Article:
Other external enhancements: I love that the front buttons are now tactile bumps, instead of being flush with the surface. So much easier for you to deal with your speaker without looking at it, because there should be plenty more important things to do in a party, or indeed, for visually impaired people to use the device. The MicroSD card playback and voice record buttons sets at the back remain the same, but they have removed the alarm button out (I love bells and whistles but that was a vuvuzela right there if you know what I mean) and moved the Roar button to the back, which now functions to cycle between regular, Tera Bass and Roar audio modes. There is also now a switch between USB Audio and Mass Storage modes, to cut out the problem of cranky computers not recognizing your Roar's MicroSD as a storage device. This switch makes it clear what you intend to do - use it as audio output or manage your MicroSD card. Ports remain the same - MicroSD slot, MicroUSB, USB out for charging your device (the Roar uses a 6000mAh Li-ion battery), Aux In and DC In.

If you've read this far, you're interested in the crux of the matter: just how does a sized down Roar perform aurally?

 Maintaining the same innards as its predecessor means that the Roar 2 essentially can handle just about any genre of music you throw at it - classical, opera (not the same), hard rock, jazz, musicals, live recordings, funk, classic rock, electronic, dance. Those are just what I have in my library, and if tests are anything to go by, the list goes on. Nuances that you would think to forgo in a portable speaker surprise you by showing up anyway - the squeak of fretting on guitars, shadow beats on cymbals and drums, breathy harmonics on a flute. These are the marks of solidly crafted mid-high frequency drivers.

The bass continues to be a pleasure to indulge in, and now have throbbing aluminum plates to boot. The massive bass drops in Jamiroquai's Tallulah and Giorgio Moroder's 74 Is the New 24 did prove to be a little beyond the speaker's capabilities, but for one with dimensions similar to that of a paperback novel, the fact that it managed to reproduce half of those drops already speaks volumes (heheh volumes, geddit).

Roar 2 speaker configuration

A key difference between the Roar Classic, as they are calling it, and the Roar 2, is that the two mid-high speakers now accompany the low-mid woofer in firing upwards, as opposed to the front-firing configuration in the Roar Classic.

Roar 1/Classic speaker configuration

This crucial change makes for several things: with the Roar 2's configuration, you are now able to either lie the speaker down for coffee table-type use, or sit up for more directional, party-type use. This, Creative says, is in line with user feedback which requested this flexibility. When told this I nodded with a smile, guiltily wondering how many times I made my Roar Classic sit up, completely forgetting that the two more important speakers were firing right into solid wood or stone. Honestly, it still sounded good, which is why I never had enough cause to doubt I was using it wrongly, if I even did so in the first place.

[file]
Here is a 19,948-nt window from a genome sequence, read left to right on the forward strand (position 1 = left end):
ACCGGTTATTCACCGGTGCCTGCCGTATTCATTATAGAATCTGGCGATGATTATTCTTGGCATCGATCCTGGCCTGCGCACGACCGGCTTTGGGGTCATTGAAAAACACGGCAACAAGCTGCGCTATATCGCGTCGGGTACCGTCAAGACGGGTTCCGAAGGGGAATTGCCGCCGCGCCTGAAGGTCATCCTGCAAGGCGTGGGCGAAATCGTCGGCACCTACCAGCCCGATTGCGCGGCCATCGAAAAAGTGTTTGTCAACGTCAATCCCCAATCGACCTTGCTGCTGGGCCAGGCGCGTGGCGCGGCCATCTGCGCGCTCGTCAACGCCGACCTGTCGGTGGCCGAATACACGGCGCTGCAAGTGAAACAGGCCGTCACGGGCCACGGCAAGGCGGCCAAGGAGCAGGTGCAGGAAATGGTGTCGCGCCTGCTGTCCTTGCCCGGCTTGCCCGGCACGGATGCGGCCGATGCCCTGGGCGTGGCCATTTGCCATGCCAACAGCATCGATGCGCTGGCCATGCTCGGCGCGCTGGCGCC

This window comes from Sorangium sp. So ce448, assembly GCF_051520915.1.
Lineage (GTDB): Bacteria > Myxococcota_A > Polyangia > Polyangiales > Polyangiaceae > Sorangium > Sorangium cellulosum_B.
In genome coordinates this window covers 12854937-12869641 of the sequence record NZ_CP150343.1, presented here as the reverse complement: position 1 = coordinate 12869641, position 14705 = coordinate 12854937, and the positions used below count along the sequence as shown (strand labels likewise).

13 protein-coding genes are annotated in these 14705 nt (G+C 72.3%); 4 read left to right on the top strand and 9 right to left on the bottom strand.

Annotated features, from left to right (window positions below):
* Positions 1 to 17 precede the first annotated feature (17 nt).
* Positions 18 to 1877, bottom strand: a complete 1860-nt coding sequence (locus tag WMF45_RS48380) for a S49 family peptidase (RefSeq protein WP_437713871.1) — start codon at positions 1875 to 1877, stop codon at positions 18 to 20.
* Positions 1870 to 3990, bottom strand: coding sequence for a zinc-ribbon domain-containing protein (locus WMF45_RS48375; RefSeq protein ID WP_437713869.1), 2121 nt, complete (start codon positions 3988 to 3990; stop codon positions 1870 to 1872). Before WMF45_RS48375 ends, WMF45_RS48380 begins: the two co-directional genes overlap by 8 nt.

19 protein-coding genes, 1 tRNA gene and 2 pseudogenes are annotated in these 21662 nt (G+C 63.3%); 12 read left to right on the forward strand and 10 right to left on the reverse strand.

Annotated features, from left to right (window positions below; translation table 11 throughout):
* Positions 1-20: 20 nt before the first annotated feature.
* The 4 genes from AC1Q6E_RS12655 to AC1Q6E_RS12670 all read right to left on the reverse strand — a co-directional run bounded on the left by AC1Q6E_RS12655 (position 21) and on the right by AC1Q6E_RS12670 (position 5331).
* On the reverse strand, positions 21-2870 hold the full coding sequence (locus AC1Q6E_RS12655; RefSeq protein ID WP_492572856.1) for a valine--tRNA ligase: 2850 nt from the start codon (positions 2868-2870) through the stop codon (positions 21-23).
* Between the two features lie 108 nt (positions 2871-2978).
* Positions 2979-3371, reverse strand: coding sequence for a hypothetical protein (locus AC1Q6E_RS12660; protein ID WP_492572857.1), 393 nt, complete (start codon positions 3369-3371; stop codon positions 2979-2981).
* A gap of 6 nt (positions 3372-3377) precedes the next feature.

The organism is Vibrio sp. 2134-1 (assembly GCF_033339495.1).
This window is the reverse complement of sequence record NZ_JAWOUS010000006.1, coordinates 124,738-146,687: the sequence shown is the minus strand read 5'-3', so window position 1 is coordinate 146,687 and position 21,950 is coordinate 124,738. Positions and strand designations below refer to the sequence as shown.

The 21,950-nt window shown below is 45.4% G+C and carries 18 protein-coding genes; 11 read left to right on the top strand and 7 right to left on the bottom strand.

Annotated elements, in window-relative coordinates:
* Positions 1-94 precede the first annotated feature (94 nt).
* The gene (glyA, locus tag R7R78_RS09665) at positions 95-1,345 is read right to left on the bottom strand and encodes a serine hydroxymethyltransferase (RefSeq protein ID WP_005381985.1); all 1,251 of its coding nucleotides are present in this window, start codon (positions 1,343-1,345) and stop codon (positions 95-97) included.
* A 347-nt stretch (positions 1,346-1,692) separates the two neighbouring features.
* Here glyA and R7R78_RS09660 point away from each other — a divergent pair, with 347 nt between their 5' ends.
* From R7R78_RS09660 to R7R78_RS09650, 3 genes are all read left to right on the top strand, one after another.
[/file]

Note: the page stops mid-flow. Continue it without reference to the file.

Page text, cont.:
The down side to this that, from a strictly audio perspective, you do not get the best-of-both-worlds configuration that the Roar Classic offers, firing mid/high frequencies forward while throwing low/mid frequencies upwards and sideways, where it would have more space to resonate. But hey, if you wanted something that can produce great audio at both low and high volumes, with audible bass, wherever the hell it fires as long as you hear it, then get the Roar 2, because it will be less of a strain on your luggage space, or your shoulder if you are hand-carrying it. If you know that you will be using this speaker for evening tunes before bed as much as you will be using them on travel, then get the Roar Classic, because you will most likely appreciate the more carefully projected soundstage the Classic offers.

If you already have the Roar Classic, I wouldn't advise purchasing the Roar 2, unless you have a family member whom you can pass the Classic to - remember, it is not an upgrade, it is an alternative choice for customers.

The original Creative Sound Blaster Roar is available at the IT Show 2015 at Suntec Convention Center Hall 601 for S$198, and the Creative Sound Blaster Roar 2 available in limited quantities for S$249 in black or white, bundled with a really sexy neoprene carrying case. If you are going to pick either products up there, ask for the discount vouchers.

Tuesday, January 6, 2015

Tech Review: Bowers & Wilkins T7 Portable Bluetooth Speaker

Bowers & Wilkins, generally known as purveyors of hi-fi (seriously hi-fi) products with equally high aesthetics to match, entered the portable Bluetooth speaker foray last November, with the introduction of the T7 Bluetooth speaker. Featuring and proudly displaying the company's first commercial application of its honeycomb-structured Micro Matrix technology for greater cabinet support, the aptX-capable speaker uses two 50mm drivers with patent-pending force-cancelling high-output bass radiators (all them hyphened phrases... someone hold me please), supported by DSP and DAC modules, and high quality Class D amplifiers (you know... whatever they mean).

Designed with B&W's signature minimalism, the slim yet solid rectangular block features no more than a power button and battery level indicator on the right, volume, play/pause and Bluetooth connection buttons on top, and discreet charging, auxiliary input and Micro USB ports, along with a reboot button.

Battery life is impressive. I only charged it once, mistakenly as it turns out, since the battery was already almost full. And being the cluttered anti-minimalist that I am I fiddled about for a good 5 minutes before discovering the power button, along with the battery level indicator. Since then, I have used the speaker in approximately 5 half hour sessions at rather high volume, and have not had to charge the speaker. Its specifications boast up to 18 hours of battery life "at normal listening levels".